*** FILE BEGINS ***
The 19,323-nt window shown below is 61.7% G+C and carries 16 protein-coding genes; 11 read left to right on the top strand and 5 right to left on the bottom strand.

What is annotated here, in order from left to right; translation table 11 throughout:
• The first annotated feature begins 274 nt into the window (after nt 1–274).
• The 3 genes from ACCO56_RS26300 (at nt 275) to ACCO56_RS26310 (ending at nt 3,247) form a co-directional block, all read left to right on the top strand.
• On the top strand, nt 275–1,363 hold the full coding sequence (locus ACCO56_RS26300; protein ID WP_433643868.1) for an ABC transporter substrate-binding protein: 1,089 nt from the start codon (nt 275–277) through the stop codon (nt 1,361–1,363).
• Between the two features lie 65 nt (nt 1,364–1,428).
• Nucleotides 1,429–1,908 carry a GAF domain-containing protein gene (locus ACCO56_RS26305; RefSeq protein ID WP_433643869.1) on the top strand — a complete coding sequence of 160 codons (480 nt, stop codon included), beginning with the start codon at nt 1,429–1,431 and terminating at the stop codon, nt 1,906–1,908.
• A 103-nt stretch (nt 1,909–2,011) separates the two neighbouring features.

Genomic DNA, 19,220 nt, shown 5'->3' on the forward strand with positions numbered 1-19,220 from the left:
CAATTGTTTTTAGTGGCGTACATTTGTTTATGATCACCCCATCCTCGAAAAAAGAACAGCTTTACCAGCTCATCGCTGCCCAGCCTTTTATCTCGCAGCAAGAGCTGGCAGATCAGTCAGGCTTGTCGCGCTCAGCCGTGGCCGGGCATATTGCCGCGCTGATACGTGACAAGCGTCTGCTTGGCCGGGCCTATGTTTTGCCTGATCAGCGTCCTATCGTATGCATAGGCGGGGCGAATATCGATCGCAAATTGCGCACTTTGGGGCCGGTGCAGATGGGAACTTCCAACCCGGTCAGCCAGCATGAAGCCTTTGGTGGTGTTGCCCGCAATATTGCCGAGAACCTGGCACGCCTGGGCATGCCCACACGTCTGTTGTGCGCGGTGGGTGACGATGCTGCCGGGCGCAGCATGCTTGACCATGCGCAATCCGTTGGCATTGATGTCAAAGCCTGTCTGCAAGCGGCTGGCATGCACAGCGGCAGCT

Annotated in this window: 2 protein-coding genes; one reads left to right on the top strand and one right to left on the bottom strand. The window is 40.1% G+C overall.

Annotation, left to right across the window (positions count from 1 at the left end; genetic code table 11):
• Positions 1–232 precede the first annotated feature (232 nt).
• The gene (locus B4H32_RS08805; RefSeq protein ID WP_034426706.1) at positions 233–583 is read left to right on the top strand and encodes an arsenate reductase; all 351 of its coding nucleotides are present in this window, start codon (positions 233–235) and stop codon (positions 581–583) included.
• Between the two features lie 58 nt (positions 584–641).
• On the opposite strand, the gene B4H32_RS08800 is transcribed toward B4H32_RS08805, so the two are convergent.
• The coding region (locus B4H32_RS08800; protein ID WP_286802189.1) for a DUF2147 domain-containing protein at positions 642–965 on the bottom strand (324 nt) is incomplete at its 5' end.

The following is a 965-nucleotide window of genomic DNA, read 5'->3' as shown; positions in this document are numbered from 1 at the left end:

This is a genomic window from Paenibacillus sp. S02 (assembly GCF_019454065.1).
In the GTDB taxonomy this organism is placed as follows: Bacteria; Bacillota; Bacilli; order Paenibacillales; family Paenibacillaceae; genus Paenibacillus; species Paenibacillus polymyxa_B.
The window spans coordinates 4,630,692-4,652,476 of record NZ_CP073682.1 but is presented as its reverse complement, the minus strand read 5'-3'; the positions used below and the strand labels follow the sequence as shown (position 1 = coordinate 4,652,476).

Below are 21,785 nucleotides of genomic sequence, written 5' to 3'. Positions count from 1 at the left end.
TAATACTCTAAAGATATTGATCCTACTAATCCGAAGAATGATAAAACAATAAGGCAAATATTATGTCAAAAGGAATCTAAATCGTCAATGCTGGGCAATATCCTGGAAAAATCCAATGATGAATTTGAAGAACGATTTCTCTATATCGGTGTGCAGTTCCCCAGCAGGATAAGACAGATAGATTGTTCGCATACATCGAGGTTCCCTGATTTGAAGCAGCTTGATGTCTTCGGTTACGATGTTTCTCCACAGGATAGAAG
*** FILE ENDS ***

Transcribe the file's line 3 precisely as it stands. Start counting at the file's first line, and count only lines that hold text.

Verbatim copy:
• The first annotated feature begins 274 nt into the window (after nt 1–274).